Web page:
Essential oils, which include turpentine (French, Russian, etc.), Copay balsam oils, copal and amber oils, partly evaporate, partly oxidize, i.e. they are tarred, and solids are formed in larger or smaller amounts. They are so-called terpenes - chemically active substances. Essential oils also include oils that are chemically a mixture of hydrocarbons of a number of terpenes with some oxygen compounds. These are: rosemary, spik, lavender, clove oils and elemi balsam oil.
Oils and their solidification process
These oils are obtained by squeezing flax and poppy seeds. Seeds undergoing squeezing are heated to a certain temperature or squeezed cold.
The oils obtained by hot pressing, i.e. with heating of the "pulp" (crushed seeds), acquire a darker color and contain a large amount of foreign impurities; the oils squeezed out by the cold method are much lighter and contain fewer of them. Foreign substances found in freshly squeezed oils include: mucus, starchy and protein substances, salts of inorganic origin, coloring principles, cellulose.
All these impurities in the oil worsen its composition, spoil its color, contribute to its rancidity and slow its drying. Oils in their pure form have neither taste nor smell and are not capable of spoilage. For the purposes of painting, therefore, the most suitable are oils squeezed out by cold pressing and, moreover, from dry seeds. In practice, however, pressing with heating of pulp is more often used. With prolonged settling of oils, foreign impurities contained in them settle to the bottom of the vessel, and the oils become free of them. Thus, the quality of the oils improves over the years.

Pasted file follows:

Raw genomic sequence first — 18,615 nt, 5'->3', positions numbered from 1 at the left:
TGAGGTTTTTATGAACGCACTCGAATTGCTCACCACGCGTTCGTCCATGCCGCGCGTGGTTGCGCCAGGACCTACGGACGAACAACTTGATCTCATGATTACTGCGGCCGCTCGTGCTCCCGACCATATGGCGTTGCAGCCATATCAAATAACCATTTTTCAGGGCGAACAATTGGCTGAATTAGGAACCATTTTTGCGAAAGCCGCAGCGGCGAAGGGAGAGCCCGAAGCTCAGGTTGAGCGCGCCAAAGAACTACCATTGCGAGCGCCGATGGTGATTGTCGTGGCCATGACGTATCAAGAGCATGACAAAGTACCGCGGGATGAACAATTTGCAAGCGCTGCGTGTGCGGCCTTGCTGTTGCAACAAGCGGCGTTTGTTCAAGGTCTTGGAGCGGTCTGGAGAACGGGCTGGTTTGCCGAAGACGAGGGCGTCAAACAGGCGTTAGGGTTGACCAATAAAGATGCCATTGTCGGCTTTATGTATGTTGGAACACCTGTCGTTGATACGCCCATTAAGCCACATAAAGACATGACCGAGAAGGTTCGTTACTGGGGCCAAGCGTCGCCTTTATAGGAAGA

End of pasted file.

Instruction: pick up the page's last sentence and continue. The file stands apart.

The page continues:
Drying fatty oils are able to turn into solids in contact with air, moreover, in a fairly short period of time, which is why they have been used for painting and coloring purposes for a long time; as for the essence of the phenomenon mentioned, its scientific explanation began only later.
The drying process of vegetable fatty oils, therefore, differs significantly from the drying of adhesive solutions or alcohol lacquers, where the essence of the solidification process consists only in the evaporation of water and alcohol and is a very complex process in which both chemical and physical phenomena take part.
The solidification of fatty oils is accompanied, on the one hand, by the formation of volatile elements, the presence of which in the air, where fresh oil paint is located, is recognized by the characteristic smell of some of them, familiar to every artist; on the other hand, an increase in the volume and weight of oils. (The discovery of this important phenomenon belongs to the Russian scientist Professor of physics F. To Petrushevsky) . In the first period of oil solidification, the gain in weight exceeds the loss, in the further long period there is only a decrease in its weight and volume, as a result of which the dried oil layer is subjected to compression and tension, under the influence of which cracks form in the layers of oil painting.